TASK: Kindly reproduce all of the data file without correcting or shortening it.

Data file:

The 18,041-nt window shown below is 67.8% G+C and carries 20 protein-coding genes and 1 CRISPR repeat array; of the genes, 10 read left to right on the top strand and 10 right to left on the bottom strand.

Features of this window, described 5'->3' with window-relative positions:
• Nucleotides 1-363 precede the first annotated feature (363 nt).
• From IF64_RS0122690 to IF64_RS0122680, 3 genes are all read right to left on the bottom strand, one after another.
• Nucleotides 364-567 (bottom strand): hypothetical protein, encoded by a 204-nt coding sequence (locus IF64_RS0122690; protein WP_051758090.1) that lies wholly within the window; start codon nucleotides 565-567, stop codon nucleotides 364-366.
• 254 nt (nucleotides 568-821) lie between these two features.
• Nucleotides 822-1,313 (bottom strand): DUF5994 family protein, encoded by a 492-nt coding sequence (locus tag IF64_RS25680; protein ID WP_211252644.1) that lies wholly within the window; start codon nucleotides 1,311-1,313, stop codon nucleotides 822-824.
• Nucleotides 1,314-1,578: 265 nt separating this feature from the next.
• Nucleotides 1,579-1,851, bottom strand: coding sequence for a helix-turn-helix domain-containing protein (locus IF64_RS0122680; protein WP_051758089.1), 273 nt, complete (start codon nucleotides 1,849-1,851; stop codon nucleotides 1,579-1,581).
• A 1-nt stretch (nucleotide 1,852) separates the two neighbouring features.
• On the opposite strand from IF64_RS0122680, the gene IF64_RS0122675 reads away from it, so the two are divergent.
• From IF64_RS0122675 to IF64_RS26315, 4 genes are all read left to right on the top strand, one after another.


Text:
The 18,041-nt window shown below is 67.8% G+C and carries 20 protein-coding genes and 1 CRISPR repeat array; of the genes, 10 read left to right on the top strand and 10 right to left on the bottom strand.

Features of this window, described 5'->3' with window-relative positions:
• Nucleotides 1-363 precede the first annotated feature (363 nt).
• From IF64_RS0122690 to IF64_RS0122680, 3 genes are all read right to left on the bottom strand, one after another.
• Nucleotides 364-567 (bottom strand): hypothetical protein, encoded by a 204-nt coding sequence (locus IF64_RS0122690; protein WP_051758090.1) that lies wholly within the window; start codon nucleotides 565-567, stop codon nucleotides 364-366.
• 254 nt (nucleotides 568-821) lie between these two features.
• Nucleotides 822-1,313 (bottom strand): DUF5994 family protein, encoded by a 492-nt coding sequence (locus tag IF64_RS25680; protein ID WP_211252644.1) that lies wholly within the window; start codon nucleotides 1,311-1,313, stop codon nucleotides 822-824.
• Nucleotides 1,314-1,578: 265 nt separating this feature from the next.
• Nucleotides 1,579-1,851, bottom strand: coding sequence for a helix-turn-helix domain-containing protein (locus IF64_RS0122680; protein WP_051758089.1), 273 nt, complete (start codon nucleotides 1,849-1,851; stop codon nucleotides 1,579-1,581).
• A 1-nt stretch (nucleotide 1,852) separates the two neighbouring features.
• On the opposite strand from IF64_RS0122680, the gene IF64_RS0122675 reads away from it, so the two are divergent.
• From IF64_RS0122675 to IF64_RS26315, 4 genes are all read left to right on the top strand, one after another.